So the UHT depends, ultimately, on the underlying ‘hydrosocial contract’ prevailing in a given place and time. And it is possible to sketch out in greater detail its specific economic, political, technical and environmental characteristics. Table 5.1 depicts some of the key characteristics and drivers of the UHT since the mid-nineteenth century. As nineteenth-century societies really began to urbanise, modernise and democratise, starting in Europe and North America, water services necessarily became an ever larger part of the political ‘conversation’. In the first phase of the UHT, what we call ‘hydro-precarity’, a sense of ‘civic mission’ eventually developed around public health and water services, combining with available technologies and investment capital (public and private) to create what Barraqué calls the ‘more water from further’ hydroengineering principle.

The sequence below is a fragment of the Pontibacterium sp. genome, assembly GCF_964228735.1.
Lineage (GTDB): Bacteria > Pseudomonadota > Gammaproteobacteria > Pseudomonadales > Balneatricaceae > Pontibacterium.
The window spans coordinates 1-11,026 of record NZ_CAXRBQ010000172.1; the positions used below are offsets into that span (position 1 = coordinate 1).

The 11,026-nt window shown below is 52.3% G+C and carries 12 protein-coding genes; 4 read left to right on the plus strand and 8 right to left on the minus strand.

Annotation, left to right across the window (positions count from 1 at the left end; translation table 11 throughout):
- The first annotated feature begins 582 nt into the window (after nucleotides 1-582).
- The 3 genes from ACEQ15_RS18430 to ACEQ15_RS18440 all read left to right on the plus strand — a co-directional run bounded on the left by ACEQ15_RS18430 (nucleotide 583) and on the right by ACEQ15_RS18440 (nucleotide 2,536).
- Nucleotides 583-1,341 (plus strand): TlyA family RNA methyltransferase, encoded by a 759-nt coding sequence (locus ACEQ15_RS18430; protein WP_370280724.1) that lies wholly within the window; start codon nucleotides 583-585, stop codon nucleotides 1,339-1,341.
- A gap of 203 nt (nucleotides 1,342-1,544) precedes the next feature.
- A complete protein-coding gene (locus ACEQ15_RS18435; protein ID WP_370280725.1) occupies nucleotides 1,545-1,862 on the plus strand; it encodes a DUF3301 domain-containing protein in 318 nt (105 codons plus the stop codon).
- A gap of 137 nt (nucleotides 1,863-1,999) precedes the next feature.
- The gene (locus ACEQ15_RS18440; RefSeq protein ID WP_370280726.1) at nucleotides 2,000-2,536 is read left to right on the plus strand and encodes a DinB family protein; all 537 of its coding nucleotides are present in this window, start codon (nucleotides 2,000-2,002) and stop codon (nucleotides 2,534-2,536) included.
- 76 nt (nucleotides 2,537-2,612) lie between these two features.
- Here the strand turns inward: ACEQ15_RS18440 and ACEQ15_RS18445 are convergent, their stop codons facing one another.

Table 5.1

The urban hydrosocial transition

 

Phase 1

Phase 2

Phase 3

 

Hydro-precarity

Hydromodernism

Hydro-security

Approximate dates

Up to 1914

1914 to 1992

After 1992

Economic system

Pre-Fordist

Fordist/industrial

Post-Fordist/post-industrial

Political system

Feudal/absolutist

Democratising

Democratic/pluralist

Water management objective

Expanding water services

Industrialising water services, esp. vertical integration

Multifunctional water services, nexus integration

Engineering paradigm

Spatial extensivity

Reductionist/scientific/ monolithic

Integrated water resource management (IWRM)

Environmental paradigm

Interdependence of human and nature

Utilitarian, ecological modernism

Biocentric